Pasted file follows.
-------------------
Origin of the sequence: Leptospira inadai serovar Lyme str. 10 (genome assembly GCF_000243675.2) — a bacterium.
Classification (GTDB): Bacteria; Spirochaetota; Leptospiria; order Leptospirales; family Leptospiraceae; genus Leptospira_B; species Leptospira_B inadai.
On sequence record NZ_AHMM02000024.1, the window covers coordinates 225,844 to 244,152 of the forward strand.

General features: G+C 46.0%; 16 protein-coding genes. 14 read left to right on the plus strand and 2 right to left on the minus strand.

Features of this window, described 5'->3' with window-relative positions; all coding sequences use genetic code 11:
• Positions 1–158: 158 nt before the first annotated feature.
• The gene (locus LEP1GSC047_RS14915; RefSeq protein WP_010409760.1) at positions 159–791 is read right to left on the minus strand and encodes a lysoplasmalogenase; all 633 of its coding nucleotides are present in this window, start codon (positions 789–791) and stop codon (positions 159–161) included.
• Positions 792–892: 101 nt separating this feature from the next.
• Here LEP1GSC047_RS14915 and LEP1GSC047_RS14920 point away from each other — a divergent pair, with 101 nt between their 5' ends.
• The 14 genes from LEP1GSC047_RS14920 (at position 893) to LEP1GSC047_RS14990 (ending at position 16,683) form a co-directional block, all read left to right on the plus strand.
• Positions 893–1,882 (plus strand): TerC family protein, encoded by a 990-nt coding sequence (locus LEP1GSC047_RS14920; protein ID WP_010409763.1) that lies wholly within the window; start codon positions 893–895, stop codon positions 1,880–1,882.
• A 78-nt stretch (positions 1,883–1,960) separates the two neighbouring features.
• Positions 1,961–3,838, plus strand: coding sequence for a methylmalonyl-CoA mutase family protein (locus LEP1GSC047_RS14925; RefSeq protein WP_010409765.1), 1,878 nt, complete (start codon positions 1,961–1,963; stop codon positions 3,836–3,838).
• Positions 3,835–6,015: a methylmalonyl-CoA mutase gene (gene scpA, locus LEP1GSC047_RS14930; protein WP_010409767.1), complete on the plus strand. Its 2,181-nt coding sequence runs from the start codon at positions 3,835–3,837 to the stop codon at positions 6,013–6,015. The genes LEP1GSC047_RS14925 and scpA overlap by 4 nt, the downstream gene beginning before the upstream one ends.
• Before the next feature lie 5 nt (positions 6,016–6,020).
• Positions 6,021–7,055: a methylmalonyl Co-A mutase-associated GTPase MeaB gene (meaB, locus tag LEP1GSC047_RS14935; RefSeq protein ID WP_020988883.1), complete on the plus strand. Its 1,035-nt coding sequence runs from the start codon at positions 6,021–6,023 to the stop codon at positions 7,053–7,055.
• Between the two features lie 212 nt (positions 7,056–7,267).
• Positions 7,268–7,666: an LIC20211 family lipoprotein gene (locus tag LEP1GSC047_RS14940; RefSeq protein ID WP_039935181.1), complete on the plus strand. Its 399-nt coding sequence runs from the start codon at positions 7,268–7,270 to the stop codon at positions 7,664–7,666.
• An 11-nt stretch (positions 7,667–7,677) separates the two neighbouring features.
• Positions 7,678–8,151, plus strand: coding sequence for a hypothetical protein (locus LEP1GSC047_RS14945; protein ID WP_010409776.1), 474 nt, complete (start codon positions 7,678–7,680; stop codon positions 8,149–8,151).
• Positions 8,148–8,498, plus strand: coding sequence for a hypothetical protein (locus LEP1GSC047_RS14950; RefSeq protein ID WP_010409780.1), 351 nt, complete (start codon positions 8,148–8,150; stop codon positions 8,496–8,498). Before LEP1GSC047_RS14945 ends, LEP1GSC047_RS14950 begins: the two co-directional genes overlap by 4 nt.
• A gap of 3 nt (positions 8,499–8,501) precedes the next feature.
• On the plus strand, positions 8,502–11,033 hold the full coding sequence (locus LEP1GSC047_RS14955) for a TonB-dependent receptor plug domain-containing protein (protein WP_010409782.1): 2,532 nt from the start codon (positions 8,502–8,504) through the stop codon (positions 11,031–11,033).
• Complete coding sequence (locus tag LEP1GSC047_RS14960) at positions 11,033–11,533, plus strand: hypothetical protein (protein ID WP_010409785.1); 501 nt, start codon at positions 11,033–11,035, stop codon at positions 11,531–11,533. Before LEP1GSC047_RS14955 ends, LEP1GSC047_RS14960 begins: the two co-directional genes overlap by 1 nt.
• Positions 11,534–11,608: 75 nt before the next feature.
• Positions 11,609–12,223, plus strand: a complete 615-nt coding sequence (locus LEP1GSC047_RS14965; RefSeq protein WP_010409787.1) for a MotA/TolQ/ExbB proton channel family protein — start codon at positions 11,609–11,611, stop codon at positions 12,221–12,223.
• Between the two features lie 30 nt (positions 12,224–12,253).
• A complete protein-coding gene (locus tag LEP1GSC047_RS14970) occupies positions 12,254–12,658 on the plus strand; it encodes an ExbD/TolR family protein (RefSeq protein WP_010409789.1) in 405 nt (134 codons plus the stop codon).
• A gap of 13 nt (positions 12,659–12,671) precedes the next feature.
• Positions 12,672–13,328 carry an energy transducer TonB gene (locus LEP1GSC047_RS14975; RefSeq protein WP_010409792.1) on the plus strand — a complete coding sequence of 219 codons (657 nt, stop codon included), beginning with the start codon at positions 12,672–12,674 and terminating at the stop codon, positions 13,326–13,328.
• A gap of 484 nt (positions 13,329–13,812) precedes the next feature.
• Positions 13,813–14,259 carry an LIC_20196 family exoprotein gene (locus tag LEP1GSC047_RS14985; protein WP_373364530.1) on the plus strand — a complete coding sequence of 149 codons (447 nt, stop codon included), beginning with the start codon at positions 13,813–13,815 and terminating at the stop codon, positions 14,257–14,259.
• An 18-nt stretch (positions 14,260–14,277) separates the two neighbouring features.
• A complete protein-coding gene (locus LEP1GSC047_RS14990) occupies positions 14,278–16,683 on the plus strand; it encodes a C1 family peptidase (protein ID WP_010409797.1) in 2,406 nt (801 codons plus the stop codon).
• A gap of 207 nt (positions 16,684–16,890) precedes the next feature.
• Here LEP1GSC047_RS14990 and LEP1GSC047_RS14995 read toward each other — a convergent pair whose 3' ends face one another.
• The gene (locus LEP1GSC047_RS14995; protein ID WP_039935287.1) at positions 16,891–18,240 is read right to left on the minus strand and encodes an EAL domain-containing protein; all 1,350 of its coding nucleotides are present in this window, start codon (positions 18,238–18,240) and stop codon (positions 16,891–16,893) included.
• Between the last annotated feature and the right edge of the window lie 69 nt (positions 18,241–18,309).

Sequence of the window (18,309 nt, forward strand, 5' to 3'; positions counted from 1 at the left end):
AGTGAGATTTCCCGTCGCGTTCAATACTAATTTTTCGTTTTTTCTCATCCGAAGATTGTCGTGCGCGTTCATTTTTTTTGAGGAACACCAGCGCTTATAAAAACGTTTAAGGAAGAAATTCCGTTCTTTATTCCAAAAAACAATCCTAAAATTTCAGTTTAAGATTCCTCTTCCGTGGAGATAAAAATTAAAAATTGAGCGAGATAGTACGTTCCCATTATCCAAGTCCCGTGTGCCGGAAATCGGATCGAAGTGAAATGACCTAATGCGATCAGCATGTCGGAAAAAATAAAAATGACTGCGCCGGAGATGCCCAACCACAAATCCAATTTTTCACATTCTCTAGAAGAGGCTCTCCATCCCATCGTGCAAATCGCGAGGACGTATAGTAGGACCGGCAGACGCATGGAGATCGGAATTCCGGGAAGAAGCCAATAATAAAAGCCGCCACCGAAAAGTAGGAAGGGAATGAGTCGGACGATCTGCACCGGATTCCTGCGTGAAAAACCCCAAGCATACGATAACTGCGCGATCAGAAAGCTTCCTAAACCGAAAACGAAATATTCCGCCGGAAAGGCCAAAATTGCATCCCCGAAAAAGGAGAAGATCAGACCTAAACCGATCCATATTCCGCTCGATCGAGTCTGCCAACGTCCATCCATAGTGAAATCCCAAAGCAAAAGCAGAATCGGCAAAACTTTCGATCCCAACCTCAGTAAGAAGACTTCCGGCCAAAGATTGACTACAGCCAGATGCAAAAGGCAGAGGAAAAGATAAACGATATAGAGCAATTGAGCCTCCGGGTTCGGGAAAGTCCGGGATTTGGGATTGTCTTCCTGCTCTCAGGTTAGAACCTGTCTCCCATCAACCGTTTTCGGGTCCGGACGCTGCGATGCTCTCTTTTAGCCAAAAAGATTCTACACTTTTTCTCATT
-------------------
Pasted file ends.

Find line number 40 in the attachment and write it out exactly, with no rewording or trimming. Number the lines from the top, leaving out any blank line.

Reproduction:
AGTGAGATTTCCCGTCGCGTTCAATACTAATTTTTCGTTTTTTCTCATCCGAAGATTGTCGTGCGCGTTCATTTTTTTTGAGGAACACCAGCGCTTATAAAAACGTTTAAGGAAGAAATTCCGTTCTTTATTCCAAAAAACAATCCTAAAATTTCAGTTTAAGATTCCTCTTCCGTGGAGATAAAAATTAAAAATTGAGCGAGATAGTACGTTCCCATTATCCAAGTCCCGTGTGCCGGAAATCGGATCGAAGTGAAATGACCTAATGCGATCAGCATGTCGGAAAAAATAAAAATGACTGCGCCGGAGATGCCCAACCACAAATCCAATTTTTCACATTCTCTAGAAGAGGCTCTCCATCCCATCGTGCAAATCGCGAGGACGTATAGTAGGACCGGCAGACGCATGGAGATCGGAATTCCGGGAAGAAGCCAATAATAAAAGCCGCCACCGAAAAGTAGGAAGGGAATGAGTCGGACGATCTGCACCGGATTCCTGCGTGAAAAACCCCAAGCATACGATAACTGCGCGATCAGAAAGCTTCCTAAACCGAAAACGAAATATTCCGCCGGAAAGGCCAAAATTGCATCCCCGAAAAAGGAGAAGATCAGACCTAAACCGATCCATATTCCGCTCGATCGAGTCTGCCAACGTCCATCCATAGTGAAATCCCAAAGCAAAAGCAGAATCGGCAAAACTTTCGATCCCAACCTCAGTAAGAAGACTTCCGGCCAAAGATTGACTACAGCCAGATGCAAAAGGCAGAGGAAAAGATAAACGATATAGAGCAATTGAGCCTCCGGGTTCGGGAAAGTCCGGGATTTGGGATTGTCTTCCTGCTCTCAGGTTAGAACCTGTCTCCCATCAACCGTTTTCGGGTCCGGACGCTGCGATGCTCTCTTTTAGCCAAAAAGATTCTACACTTTTTCTCATT